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Was the Mandal Commission Right? Living Standard Differences between Backward Classes and Other Social Groups in India

  • Ira N. Gang

    ()

  • Kunal Sen

    ()

  • Myeong-Su Yun

    ()

Affirmative action has been at the heart of public policies towards the socially disadvantaged in India. Compensatory discrimination policies which have been adopted for the Scheduled Castes (SC) and Scheduled Tribes (ST) since independence were recommended for Other Backward Classes (OBC) by the Mandal Commission established by the Indian government in 1979. We examine why OBC have lower living standards, as measured by per capita household consumption expenditures, relative to the mainstream population, and whether these reasons are similar to those observed for SC and ST. We find that while the causes of the living standard gap for the OBC are broadly similar to those for the SC and ST, the role of educational attainment in explaining the gap is higher in imporatnce for the OBC.

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Paper provided by Centre for Economic Development and Institutions(CEDI), Brunel University in its series CEDI Discussion Paper Series with number 08-12.

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Length: 31 pages
Date of creation: May 2008
Date of revision:
Handle: RePEc:edb:cedidp:08-12
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  1. Ronald L. Oaxaca & Michael R. Ransom, 1999. "Identification in Detailed Wage Decompositions," The Review of Economics and Statistics, MIT Press, vol. 81(1), pages 154-157, February.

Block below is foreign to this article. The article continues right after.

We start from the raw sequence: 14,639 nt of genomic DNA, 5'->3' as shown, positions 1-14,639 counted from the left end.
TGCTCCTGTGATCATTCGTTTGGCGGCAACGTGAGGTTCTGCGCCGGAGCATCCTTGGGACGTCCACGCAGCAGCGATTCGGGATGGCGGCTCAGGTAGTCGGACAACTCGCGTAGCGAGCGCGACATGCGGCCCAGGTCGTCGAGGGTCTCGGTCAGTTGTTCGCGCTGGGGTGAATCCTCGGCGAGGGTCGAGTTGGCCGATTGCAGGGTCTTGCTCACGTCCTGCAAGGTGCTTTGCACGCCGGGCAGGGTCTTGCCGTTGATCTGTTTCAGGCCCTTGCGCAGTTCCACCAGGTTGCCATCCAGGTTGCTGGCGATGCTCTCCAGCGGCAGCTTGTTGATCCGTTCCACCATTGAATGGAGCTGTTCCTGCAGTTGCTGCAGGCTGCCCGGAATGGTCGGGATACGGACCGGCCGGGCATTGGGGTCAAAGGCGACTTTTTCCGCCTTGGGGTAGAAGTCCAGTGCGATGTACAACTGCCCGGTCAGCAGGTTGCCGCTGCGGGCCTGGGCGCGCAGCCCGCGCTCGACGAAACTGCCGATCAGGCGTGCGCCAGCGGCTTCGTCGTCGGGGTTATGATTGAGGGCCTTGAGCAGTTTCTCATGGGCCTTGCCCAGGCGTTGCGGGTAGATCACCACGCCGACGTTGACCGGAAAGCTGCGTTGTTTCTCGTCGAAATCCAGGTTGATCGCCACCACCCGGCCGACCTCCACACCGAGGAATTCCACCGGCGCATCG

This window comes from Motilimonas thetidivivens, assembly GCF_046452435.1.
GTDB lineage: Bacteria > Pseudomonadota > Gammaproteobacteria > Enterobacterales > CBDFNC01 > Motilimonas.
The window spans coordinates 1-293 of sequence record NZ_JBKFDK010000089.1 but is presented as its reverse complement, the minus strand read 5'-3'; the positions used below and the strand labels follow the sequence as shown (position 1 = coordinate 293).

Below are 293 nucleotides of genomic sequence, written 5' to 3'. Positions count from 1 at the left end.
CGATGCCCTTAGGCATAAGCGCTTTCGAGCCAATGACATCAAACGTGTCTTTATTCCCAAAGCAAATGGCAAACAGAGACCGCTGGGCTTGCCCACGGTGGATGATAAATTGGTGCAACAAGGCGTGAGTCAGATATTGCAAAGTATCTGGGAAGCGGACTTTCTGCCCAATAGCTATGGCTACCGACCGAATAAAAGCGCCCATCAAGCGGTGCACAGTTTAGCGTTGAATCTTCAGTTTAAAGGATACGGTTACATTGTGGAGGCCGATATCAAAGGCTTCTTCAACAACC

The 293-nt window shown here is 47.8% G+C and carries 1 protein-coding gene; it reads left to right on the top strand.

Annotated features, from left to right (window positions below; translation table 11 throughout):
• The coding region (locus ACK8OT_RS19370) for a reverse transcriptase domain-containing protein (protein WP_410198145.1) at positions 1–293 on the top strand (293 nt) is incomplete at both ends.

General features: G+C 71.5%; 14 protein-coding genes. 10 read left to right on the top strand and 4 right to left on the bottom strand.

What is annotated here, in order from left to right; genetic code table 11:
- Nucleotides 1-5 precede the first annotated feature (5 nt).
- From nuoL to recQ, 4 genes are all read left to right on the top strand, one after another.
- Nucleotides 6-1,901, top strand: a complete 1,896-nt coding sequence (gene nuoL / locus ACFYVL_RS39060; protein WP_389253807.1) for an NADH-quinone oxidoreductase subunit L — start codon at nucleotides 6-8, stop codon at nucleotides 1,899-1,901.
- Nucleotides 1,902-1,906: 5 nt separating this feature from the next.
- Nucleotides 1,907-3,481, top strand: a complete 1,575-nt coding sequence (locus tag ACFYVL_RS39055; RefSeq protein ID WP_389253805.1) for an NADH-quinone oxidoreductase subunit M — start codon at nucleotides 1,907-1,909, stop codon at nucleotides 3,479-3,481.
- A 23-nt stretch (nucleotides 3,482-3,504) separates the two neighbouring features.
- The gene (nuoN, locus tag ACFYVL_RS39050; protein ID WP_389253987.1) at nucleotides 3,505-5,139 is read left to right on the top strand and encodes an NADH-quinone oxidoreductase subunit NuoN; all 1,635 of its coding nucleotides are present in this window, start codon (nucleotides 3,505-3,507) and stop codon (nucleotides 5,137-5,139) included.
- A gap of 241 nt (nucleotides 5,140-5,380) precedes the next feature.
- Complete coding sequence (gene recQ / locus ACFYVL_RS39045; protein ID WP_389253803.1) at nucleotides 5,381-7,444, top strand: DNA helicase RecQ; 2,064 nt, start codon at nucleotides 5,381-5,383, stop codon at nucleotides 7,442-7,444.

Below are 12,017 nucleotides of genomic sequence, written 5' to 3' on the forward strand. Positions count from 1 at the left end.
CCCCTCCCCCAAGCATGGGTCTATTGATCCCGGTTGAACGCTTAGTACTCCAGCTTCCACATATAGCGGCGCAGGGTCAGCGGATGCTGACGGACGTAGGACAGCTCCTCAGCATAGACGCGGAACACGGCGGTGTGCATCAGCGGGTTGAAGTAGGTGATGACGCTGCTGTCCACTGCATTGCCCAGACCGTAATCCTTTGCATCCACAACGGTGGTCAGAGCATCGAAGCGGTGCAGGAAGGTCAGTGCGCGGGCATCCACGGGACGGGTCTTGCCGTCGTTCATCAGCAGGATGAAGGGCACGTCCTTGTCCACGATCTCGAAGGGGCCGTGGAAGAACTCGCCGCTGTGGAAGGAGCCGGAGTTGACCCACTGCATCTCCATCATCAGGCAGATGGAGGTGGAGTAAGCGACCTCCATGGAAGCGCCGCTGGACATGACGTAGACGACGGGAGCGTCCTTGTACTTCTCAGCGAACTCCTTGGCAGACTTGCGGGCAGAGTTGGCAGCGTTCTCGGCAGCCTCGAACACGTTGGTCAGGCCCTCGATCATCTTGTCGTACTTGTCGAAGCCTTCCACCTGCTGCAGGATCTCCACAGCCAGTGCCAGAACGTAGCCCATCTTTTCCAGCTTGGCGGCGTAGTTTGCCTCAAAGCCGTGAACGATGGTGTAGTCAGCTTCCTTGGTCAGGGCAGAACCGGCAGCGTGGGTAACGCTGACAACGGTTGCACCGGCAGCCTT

2. Ira N. Gang & Kunal Sen & Myeong-Su Yun, 2008. "Poverty In Rural India: Caste And Tribe," Review of Income and Wealth, International Association for Research in Income and Wealth, vol. 54(1), pages 50-70, 03.
  3. Vani K. Borooah, 2005. "Caste, Inequality, and Poverty in India," Review of Development Economics, Wiley Blackwell, vol. 9(3), pages 399-414, 08.
  4. Richard Palmer-Jones & Kunal Sen, 2003. "What has luck got to do with it? A regional analysis of poverty and agricultural growth in rural India," Journal of Development Studies, Taylor & Francis Journals, vol. 40(1), pages 1-31.
  5. Borooah, Vani & Dubey, Amaresh & Iyer, Sriya, 2007. "The Effectiveness of Jobs Reservation: Caste, Religion, and Economic Status in India," MPRA Paper 19421, University Library of Munich, Germany.
  6. Dubey, Amaresh & Gangopadhyay, Shubhashis & Wadhwa, Wilima, 2001. "Occupational Structure and Incidence of Poverty in Indian Towns of Different Sizes," Review of Development Economics, Wiley Blackwell, vol. 5(1), pages 49-59, February.
  7. Ronald Oaxaca, 1971. "Male-Female Wage Differentials in Urban Labor Markets," Working Papers 396, Princeton University, Department of Economics, Industrial Relations Section..
  8. Kijima, Yoko, 2006. "Caste and Tribe Inequality: Evidence from India, 1983-1999," Economic Development and Cultural Change, University of Chicago Press, vol. 54(2), pages 369-404, January.
  9. Bhaumik, Sumon K. & Chakrabarty, Manisha, 2006. "Earnings Inequality in India: Has the Rise of Caste and Religion Based Politics in India Had an Impact?," IZA Discussion Papers 2008, Institute for the Study of Labor (IZA).
  10. S. Mahendra Dev, 2008. "India," Chapters, in: Handbook on the South Asian Economies, chapter 1 Edward Elgar.
  11. Datt, Gaurav & Ravallion, Martin, 1998. "Why Have Some Indian States Done Better Than Others at Reducing Rural Poverty?," Economica, London School of Economics and Political Science, vol. 65(257), pages 17-38, February.
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